A CASE FOR THE VIRTUAL HEARINGS OF URGENT MATTERS DURING THE COVID-19 PANDEMIC… AND GOING FORWARD!
At the base of all inventions and innovations lies a golden cord – necessity. With the outbreak of the COVID-19 pandemic and the lockdown on public gatherings including court sessions, there is a growing necessity for the Nigerian justice delivery sector to consider the option of virtual hearings to deal with urgent matters and, any necessary matter going forward!
VIRTUAL HEARINGS – BUCKING THE STATUS QUO
The litigation process in Nigeria is adversarial. The parties submit their dispute before a Judge for resolution. The courtroom is the traditional scene for the physical hearing of the dispute. Counsel for each party calls witness(es) and tenders exhibits in proof of their case. The adversary will cross-examine the opposing witness(es). The Judge is tasked with observing the demeanors of the witness(es), make up his mind on who is telling the truth, and accordingly dispense justice.
The limitations of a system where the physical attendance of parties, counsel and witnesses are required in a courtroom is exposed at a time such as this when the major cities and their court rooms are under lockdown; to the detriment of urgent matters of paramount public importance, or of a nature that could cause grave and irreparable damage to private parties.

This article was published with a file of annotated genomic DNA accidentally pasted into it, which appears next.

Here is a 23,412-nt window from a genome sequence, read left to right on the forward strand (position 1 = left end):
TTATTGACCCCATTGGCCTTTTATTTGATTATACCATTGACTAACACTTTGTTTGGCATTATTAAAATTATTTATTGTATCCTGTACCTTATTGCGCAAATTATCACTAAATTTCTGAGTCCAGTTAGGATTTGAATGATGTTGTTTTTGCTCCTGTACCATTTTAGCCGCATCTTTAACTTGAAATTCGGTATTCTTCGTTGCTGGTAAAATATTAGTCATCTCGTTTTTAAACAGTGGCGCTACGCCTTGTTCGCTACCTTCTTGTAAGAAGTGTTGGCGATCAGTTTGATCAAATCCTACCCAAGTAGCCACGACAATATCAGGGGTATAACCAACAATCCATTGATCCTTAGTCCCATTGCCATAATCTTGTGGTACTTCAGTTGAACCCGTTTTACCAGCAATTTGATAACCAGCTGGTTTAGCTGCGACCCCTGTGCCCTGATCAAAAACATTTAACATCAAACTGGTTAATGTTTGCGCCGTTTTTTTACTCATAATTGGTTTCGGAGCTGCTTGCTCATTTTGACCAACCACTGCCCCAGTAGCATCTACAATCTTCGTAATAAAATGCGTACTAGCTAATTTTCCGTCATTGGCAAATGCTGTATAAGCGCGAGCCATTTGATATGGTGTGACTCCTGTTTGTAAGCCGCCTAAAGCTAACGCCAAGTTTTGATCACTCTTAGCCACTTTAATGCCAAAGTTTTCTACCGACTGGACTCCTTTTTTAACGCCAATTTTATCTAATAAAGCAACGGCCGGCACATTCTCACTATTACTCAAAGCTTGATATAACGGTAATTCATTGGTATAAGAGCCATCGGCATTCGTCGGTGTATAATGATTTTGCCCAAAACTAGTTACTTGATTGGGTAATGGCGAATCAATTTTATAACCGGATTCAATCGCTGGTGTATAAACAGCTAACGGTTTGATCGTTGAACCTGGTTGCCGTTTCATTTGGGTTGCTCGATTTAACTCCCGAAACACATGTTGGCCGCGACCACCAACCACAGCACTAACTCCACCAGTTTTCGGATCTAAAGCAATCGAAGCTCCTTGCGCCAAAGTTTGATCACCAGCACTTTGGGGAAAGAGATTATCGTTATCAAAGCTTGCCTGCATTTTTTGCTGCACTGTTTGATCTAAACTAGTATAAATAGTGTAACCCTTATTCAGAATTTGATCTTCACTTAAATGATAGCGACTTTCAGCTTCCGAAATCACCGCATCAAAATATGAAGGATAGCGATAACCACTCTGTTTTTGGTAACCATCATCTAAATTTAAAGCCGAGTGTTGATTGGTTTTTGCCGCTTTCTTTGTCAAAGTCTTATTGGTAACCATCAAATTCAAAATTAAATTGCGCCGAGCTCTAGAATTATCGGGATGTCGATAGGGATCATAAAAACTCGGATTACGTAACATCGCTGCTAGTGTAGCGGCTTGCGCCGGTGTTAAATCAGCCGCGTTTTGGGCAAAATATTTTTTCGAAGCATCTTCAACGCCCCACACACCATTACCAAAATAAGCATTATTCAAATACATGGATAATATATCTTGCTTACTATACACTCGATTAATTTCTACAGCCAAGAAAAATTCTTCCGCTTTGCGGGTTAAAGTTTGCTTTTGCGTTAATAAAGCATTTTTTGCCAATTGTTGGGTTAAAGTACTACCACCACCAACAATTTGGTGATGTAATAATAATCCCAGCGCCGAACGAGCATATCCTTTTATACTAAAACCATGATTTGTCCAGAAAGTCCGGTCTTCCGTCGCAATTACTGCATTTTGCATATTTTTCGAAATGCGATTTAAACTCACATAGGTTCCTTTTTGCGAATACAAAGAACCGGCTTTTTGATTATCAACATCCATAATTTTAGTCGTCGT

The civil procedure rules of some Nigerian courts contain miscellaneous provisions which may be invoked to enable virtual hearings, whereby the evidence of a witness who, for cogent reasons of distant work location, asylum etc., cannot physically attend the hearing. See, for instance, Order 56 rule 1 of the Federal High Court Rules 2009.
Indeed, an anecdotal enquiry shows that some courts have, where parties consented, taken the evidence of witnesses who are out of jurisdiction via video-conferencing. Those instances, however, seem to be in the minority, as the majority of trial/appellate courts seem to prefer the traditional approach of a hearing which involves the physical attendance of the parties/counsel.
THE LOCKDOWN OF NIGERIAN COURT ROOMS
On 23rd March 2020, when it became clear that the COVID-19 virus had gained momentum in Nigeria, the Chief Justice of Nigeria issued Circular No. NJC/CIR/HOC/11631 to safeguard the health of Judges, lawyers and litigants. He directed all heads of courts in the Federal and State Judiciaries to suspend courts activities for an initial period of 2 weeks, save for urgent or time-bound matters. While some heads of court have issued similar statements, no jurisdiction has made practice directions or protocols to direct the implementation of the above directive. In many instances, particularly Lagos and Ogun States and the Federal Capital Territory, Abuja where movements were suspended; all court operations were simply suspended.
The contagious nature of the COVID-19 virus has caused many jurisdictions to suspend oral hearings, but not the court’s operations. In many jurisdictions, the courts have opted to deal with urgent (or essential matters) by virtual hearings.